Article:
For many years, I was one of the best students in my class. I knew everything about everything, I had the best answers to my teachers’ questions, I felt like the “star of the show”. Well, there were two exceptions: history and geography. I couldn’t see how knowing facts from the past would improve my present life, so I never bothered to study that too seriously. Geography also seemed pretty useless, since there were trains, planes and buses to get you from your current location to a desired destination.
How my poor geography made me miss an opportunity to visit Paris
Fast forward twenty years. Here I am, standing in the Bucharest airport, with my bag in one hand and the plane ticket in the other, ready to check in for Brussels (or Bruxelles, as it is known by French speaking people). Funny though, after staring a lot at the take-off board, I had to admit that my flight didn’t exist! No kidding! I really had to be in Brussels that evening. I was traveling for business and didn’t want to miss the next day’s meeting. I went to the Tarom representative office in the airport, to tell them there was something wrong with the departures board. A very nice lady offered to help. She spotted the issue from a glance: the departures board was fine, but my flight was due the next day and that was the date on my ticket! My booking agent got my flight date wrong.
The Tarom representative offered to put me on a flight to Paris, if I wanted. If I only knew Paris was only two hours distance from Brussels by train! I didn’t, so I thought it was better to be stuck in Bucharest, where I was at home, rather than trying to convince the airport staff in Paris to help me get to Brussels. I didn’t even know that France and Belgium are neighbors.
To make a long story short, I called the travel agent and they were able to switch my ticket for another flight later that evening, with another airline. This is how, instead of visiting both cities, I ended up spending all the time in Brussels. As my business meetings there ended on Friday morning and my flight back to Bucharest was on Sunday afternoon, I had a weekend to zoom around and see the city.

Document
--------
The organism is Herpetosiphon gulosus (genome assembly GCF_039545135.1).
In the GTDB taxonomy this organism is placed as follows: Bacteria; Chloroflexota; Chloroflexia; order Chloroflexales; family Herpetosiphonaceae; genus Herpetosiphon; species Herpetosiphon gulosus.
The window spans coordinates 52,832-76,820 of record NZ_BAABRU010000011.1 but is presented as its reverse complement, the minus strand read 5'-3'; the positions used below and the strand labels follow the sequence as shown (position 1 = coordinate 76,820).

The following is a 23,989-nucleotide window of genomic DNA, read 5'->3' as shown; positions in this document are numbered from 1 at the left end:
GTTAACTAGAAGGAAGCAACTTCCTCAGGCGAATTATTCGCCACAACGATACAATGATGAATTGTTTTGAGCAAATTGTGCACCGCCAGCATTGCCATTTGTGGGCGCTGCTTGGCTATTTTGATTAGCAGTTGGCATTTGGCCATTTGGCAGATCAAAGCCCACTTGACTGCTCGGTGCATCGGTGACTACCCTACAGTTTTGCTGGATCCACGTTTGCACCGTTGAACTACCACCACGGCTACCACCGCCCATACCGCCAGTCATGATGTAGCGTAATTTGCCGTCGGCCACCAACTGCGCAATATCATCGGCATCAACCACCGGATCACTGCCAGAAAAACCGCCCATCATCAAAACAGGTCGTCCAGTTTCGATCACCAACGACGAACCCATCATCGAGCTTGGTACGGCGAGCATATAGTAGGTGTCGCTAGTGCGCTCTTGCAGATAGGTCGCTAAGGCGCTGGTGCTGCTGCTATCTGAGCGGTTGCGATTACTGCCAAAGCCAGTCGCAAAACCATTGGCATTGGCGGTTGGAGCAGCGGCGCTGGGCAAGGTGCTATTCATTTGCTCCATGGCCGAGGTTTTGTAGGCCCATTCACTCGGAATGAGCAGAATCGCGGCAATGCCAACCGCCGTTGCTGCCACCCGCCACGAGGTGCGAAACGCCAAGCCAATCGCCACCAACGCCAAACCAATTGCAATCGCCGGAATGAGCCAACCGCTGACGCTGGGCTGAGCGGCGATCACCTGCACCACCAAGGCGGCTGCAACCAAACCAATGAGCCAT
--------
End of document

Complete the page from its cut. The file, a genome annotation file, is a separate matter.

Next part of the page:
A quick tour in the city center
Like most European cities, Brussels has those hop-on hop-off buses which take tourists to the main objectives. Don’t take the bus if you get there. Almost everything in the central area is within walking distance and the little streets are absolutely charming, it’s a pleasure to walk. Nonetheless, you may want to avoid the 7 – 7:30 pm interval, because that’s when rubbish is collected and most sidewalks will be full of black plastic bags waiting to be picked up.
A statue so small, that it often gets stolen
When I first arrived in Brussels, I had no idea what were the most important things to see for a tourist. My more knowledgeable colleagues said we should go find Manneken Pis, a famous statue, a symbol of Brussels, which is nothing more than a naked little bronze boy taking a piss above a stone fountain. There are many legends about this little boy. I like the one which says the boy urinated on the fuse of an explosive load, thus saving the city from a siege. If you want to read more legends, click here.
Poor Manneken Pis! This winter was so cold, that the little boy stopped peeing (reported by Reuters in a hilarious way).
Anyway, the statue which is now on the street is only a replica, the original being kept in a museum (I forgot which one, but I know that from the Wikipedia page I’ve linked to earlier).
Everard ‘t Serclaes, the warrior who brings you luck and makes your wishes come true